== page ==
New Report on U.S. Failed Mass Incarceration Experiment

imgres-1A new study was released last week about mass incarceration and the harm it causes. This study validates CAP’s work over the decades.

How a national spike in incarcerations affects crime, costs and communities, PBS News Hour, May 1, 2014
(And you can listen to the 7:50 minutes interview at this site as well as read the transcript.)

Excerpt from Jeremy Travis, Chair of the group:
“If you go back further in our history, sort of the turmoil of the ’60s and ’70s created an environment in which we became tough on crime, law and order, and we remember that rhetoric. But over time, the growth of our prison population is not tied to crime rates.

“So what are the drivers, if it’s not crime? The drivers are choices that we have made to make long sentences longer and to put people in prison who otherwise wouldn’t have gone to prison, mandatory minimum sentences. So that’s — that evidence gives us great confidence in making recommendations to the states and the federal government that they should review the mandatory minimums, the truth in sentencing statutes that keep people in prison longer, the three strikes and you are out reforms.

“All of these reforms we adopted over the decades have not have any had any significant crime control effect, and we specifically recommend a reexamination of drug enforcement policy. The per capita rate of incarceration for drug offenses has gone up tenfold, while the overall rate has gone up fourfold.

“So we have invested a lot in the drug enforcement policy, and in fact drug prices have come down, when they should have gone up with more enforcement. And drug use has stayed constant. So here is an example of a policy that is not paying the benefits that the public had hoped for.”

Here is the study:

The Growth of Incarceration in the United States: Exploring Causes and Consequences (2014)

Paperback, 464 pages | 6 x 9 | 978-0-309-29801-8 | $74.95

Committee on Causes and Consequences of High Rates of Incarceration; Committee on Law and Justice (CLAJ); Division of Behavioral and Social Sciences and Education (DBASSE); National Research Council

After decades of stability from the 1920s to the early 1970s, the rate of imprisonment in the United States more than quadrupled during the last four decades. The U.S. penal population of 2.2 million adults is by far the largest in the world. Just under one-quarter of the world’s prisoners are held in American prisons. The U.S. rate of incarceration, with nearly 1 out of every 100 adults in prison or jail, is 5 to 10 times higher than the rates in Western Europe and other democracies. The U.S. prison population is largely drawn from the most disadvantaged part of the nation’s population: mostly men under age 40, disproportionately minority, and poorly educated. Prisoners often carry additional deficits of drug and alcohol addictions, mental and physical illnesses, and lack of work preparation or experience. The growth of incarceration in the United States during four decades has prompted numerous critiques and a growing body of scientific knowledge about what prompted the rise and what its consequences have been for the people imprisoned, their families and communities, and for U.S. society.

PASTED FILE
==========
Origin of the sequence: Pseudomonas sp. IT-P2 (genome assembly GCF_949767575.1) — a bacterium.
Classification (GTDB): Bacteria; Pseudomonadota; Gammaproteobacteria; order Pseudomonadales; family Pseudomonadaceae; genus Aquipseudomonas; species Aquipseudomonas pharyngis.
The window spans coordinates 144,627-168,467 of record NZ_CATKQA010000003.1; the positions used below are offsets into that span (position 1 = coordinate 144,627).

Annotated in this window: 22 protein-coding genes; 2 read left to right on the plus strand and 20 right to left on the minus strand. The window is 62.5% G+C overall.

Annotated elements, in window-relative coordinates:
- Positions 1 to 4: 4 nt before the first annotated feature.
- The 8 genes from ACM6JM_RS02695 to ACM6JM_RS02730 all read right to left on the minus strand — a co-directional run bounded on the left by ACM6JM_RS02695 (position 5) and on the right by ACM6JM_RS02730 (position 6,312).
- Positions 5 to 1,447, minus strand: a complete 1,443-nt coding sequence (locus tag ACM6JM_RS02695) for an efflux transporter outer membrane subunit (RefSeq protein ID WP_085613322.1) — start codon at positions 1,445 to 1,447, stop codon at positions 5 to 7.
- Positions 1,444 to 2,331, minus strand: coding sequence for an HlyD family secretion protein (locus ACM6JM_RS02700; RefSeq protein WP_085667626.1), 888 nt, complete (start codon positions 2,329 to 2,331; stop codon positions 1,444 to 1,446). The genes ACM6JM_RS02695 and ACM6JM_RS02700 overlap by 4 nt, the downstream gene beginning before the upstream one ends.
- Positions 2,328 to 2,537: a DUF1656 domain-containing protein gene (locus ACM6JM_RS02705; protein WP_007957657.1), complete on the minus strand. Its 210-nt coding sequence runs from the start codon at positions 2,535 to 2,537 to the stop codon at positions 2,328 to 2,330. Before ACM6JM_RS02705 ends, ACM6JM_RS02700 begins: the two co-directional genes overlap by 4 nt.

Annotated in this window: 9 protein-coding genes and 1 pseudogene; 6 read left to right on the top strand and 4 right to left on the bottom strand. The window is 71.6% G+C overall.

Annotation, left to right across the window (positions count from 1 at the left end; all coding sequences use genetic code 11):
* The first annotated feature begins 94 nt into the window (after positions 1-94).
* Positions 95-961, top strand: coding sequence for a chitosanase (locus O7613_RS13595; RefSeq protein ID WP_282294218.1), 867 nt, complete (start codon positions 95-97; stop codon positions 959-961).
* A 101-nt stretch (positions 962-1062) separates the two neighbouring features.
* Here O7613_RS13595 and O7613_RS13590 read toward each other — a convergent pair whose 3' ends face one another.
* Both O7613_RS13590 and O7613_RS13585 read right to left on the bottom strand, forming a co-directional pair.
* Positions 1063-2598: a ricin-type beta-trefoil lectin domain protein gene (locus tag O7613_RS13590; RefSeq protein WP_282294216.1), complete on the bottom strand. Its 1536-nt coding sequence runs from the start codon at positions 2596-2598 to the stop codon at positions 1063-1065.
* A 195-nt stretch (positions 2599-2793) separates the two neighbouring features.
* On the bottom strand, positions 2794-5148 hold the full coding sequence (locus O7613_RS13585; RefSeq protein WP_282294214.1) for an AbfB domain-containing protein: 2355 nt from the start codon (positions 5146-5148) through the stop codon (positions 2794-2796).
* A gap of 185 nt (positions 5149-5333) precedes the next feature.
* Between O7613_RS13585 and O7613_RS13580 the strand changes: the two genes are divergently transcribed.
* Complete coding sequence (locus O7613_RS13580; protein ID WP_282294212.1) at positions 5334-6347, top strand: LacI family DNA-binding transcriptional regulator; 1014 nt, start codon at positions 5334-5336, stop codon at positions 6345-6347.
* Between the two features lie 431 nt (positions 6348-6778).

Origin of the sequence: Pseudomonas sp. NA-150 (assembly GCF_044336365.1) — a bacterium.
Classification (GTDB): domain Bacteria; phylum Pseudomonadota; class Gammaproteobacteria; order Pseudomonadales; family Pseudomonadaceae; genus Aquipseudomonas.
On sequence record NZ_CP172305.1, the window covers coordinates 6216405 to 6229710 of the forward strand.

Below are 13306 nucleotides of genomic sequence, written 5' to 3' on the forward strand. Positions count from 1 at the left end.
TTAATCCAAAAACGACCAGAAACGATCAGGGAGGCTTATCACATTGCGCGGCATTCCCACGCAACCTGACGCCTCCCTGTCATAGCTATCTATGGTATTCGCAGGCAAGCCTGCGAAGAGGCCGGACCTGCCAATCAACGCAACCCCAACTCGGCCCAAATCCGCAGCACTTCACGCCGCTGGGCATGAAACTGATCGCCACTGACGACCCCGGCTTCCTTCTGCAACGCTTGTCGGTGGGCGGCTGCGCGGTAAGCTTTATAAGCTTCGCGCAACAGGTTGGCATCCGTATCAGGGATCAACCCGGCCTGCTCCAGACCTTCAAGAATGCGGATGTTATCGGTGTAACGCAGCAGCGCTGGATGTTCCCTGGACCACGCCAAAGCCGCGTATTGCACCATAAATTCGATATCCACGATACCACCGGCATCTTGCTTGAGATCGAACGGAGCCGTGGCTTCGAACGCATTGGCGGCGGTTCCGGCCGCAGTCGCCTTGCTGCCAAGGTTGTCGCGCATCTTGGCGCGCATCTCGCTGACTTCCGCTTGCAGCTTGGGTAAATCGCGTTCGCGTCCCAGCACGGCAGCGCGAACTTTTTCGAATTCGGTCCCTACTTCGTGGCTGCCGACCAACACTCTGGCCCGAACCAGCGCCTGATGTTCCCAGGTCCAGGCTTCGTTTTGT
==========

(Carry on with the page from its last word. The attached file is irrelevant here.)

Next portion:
The Growth of Incarceration in the United States examines research and analysis of the dramatic rise of incarceration rates and its affects. This study makes the case that the United States has gone far past the point where the numbers of people in prison can be justified by social benefits and has reached a level where these high rates of incarceration themselves constitute a source of injustice and social harm.

The Growth of Incarceration in the United States recommends changes in sentencing policy, prison policy, and social policy to reduce the nation’s reliance on incarceration. The report also identifies important research questions that must be answered to provide a firmer basis for policy. The study assesses the evidence and its implications for public policy to inform an extensive and thoughtful public debate about and reconsideration of policies.

Related Article:

It’s Time to End American Exceptionalism When It Comes to Putting Citizens Behind Bars
The U.S. is only 5 % of the world, but has 25 %of the world’s prisoner population.
Ethan Nadelmann, AlterNet, May 1, 2014

“…A groundbreaking  report ( yesterday by the National Research Council, the principal operating arm of the National Academy of Sciences, documents the unprecedented and costly price of U.S. incarceration rates. With less than five percent of the world’s population but nearly 25 percent of the world’s prisoners, the U.S. continues to rank first among nations in both prison and jail population and per capita rates. As the report points out, this unprecedented rate of incarceration is a relatively new phenomenon in U.S. history.  America’s prison population exploded largely as a result of the failed drug war policies of the last 40 years.

“The report, commissioned by the National Institute of Justice and the MacArthur Foundation, documents how the drug war has contributed to the skyrocketing U.S prison population and  the staggering costs associated with mass incarceration. The report points out that U.S. incarceration rates are 5-10 times higher than rates in Western Europe and other major democracies. The report also documents the staggering racial disparities in drug enforcement and incarceration.

“The report calls for a significant reduction in rates of imprisonment and says that the rise in the U.S. prison population is “not serving the country well.” It concludes that in order to significantly lower prison rates, the U.S. should revise its drug enforcement and sentencing laws…”


True peace is not merely the absence of tension;
it is the presence of justice.
– Martin Luther King, Jr.


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